It’s All About Bonds
Long bond yields may increase for several reasons.
Provided by Jamie Hansman
There’s an old Wall Street maxim that says, “markets climb a wall of worry.” And these days, there’s plenty to worry about with the trend in long-term interest rates.
The 10-year Treasury yield in recent weeks moved above 1.75% (the highest in 14 months), and the 30-year Treasury topped 2.5% for the first time since August 2019.1
Long bond yields may increase for several reasons, some of which may be good—strong economic growth—and some concerning, a potential pick up in inflation.2
Meanwhile, at its most recent policy meeting, the Federal Reserve decided to leave interest rates unchanged. The Fed also restated its commitment to no short-term interest rate hikes through 2023.3
In the interest-rate tug of war, both sides appear to be holding their own. The Fed is keeping short-term rates steady while long-term rates are trending higher due to market forces.
Fed Chair Powell said that he anticipates inflation rising this year. But he believes the price increases will be temporary, with inflation staying within the Fed’s 2% target for the next several years.3
The Federal Open Market Committee projected that the economy would grow 6.5% this year, a sharp improvement over its previous estimate of a 4.2% gain. The forecast for the unemployment rate by year-end is 4.5%, down from its prior forecast of 6.2%.3
You’re likely to hear phrases like “market dislocation” or other buzzwords as pundits explain what’s happening in the bond market. But know that we’re keeping a close eye on the markets and are evaluating opportunities as events continue to unfold. In the meantime, please reach out if you have any questions.4
This material was prepared by MarketingPro, Inc., and does not necessarily represent the views of the presenting party, nor their affiliates. This information has been derived from sources believed to be accurate. Please note - investing involves risk, and past performance is no guarantee of future results. The publisher is not engaged in rendering legal, accounting or other professional services. If assistance is needed, the reader is advised to engage the services of a competent professional. This information should not be construed as investment, tax or legal advice and may not be relied on for the purpose of avoiding any Federal tax penalty. This is neither a solicitation nor recommendation to purchase or sell any investment or insurance product or service, and should not be relied upon as such. All indices are unmanaged and are not illustrative of any particular investment. Economic forecasts set forth may not develop as predicted.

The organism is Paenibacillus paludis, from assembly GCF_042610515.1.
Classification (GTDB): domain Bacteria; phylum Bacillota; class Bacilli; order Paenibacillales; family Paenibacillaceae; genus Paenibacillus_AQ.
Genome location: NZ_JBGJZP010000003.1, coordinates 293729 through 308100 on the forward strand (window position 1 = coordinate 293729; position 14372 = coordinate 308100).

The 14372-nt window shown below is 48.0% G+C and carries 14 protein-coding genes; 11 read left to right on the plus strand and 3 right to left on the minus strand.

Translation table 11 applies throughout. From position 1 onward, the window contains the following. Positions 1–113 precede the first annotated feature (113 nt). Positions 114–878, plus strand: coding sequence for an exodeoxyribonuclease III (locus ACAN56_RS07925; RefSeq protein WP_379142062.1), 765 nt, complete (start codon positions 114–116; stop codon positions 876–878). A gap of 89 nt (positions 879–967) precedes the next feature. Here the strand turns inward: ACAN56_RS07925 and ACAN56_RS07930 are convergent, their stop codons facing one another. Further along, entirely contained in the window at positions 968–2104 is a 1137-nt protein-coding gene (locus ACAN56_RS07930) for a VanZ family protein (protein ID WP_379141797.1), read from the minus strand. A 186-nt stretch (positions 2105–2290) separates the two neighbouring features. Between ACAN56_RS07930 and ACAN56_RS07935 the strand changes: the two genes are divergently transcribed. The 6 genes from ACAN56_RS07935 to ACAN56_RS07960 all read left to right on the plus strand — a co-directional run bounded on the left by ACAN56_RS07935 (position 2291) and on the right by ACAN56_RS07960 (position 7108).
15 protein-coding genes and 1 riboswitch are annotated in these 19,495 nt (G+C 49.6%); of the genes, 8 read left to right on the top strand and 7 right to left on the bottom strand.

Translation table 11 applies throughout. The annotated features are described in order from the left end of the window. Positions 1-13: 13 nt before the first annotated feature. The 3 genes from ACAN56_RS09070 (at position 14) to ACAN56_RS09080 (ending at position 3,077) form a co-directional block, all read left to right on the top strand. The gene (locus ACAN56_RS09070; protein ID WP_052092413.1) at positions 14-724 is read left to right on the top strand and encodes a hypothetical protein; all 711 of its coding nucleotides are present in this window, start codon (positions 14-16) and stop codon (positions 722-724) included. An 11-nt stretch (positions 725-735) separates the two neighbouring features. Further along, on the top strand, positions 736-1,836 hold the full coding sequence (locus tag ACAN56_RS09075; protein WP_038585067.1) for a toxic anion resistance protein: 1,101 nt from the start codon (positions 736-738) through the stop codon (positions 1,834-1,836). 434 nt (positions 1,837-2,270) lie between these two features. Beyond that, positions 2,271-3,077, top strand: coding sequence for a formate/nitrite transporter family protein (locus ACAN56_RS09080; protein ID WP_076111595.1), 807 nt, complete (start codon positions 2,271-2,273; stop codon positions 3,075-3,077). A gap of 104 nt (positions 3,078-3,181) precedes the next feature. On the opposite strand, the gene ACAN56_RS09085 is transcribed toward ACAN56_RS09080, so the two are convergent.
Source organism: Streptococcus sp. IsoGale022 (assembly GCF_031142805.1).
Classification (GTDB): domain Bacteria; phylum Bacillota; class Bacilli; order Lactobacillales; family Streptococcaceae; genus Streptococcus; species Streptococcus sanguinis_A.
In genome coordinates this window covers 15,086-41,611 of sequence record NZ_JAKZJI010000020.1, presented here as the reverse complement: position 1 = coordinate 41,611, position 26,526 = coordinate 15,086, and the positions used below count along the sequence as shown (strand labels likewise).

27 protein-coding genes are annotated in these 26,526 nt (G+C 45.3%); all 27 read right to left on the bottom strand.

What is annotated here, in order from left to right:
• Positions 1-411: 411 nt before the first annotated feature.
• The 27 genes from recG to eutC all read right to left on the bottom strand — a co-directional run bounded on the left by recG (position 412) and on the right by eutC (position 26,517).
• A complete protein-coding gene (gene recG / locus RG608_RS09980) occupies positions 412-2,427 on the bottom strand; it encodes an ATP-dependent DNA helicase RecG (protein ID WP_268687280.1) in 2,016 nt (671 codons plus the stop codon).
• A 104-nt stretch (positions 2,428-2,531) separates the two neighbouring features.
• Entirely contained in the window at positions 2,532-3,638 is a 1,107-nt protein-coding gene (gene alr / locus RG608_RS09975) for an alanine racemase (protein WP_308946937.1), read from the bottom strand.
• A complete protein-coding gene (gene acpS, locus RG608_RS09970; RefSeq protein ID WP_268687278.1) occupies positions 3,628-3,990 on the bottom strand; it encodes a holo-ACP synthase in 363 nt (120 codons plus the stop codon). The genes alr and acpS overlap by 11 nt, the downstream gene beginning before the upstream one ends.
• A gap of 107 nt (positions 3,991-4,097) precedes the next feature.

The market value of a bond will fluctuate with changes in interest rates. As rates rise, the value of existing bonds typically falls. If an investor sells a bond before maturity, it may be worth more or less than the initial purchase price. By holding a bond to maturity, an investor will receive the interest payments due plus your original principal, barring default by the issuer. Investments seeking to achieve higher yields also involve a higher degree of risk.
Investing involves risks, and investment decisions should be based on your own goals, time horizon, and risk tolerance. The return and principal value of investments will fluctuate as market conditions change. When sold, investments may be worth more or less than their original cost.
- CNBC, March 18, 2021
- U.S. Department of the Treasury, February 2021
- CNBC, March 17, 2021
- Nasdaq.com, January 13, 2021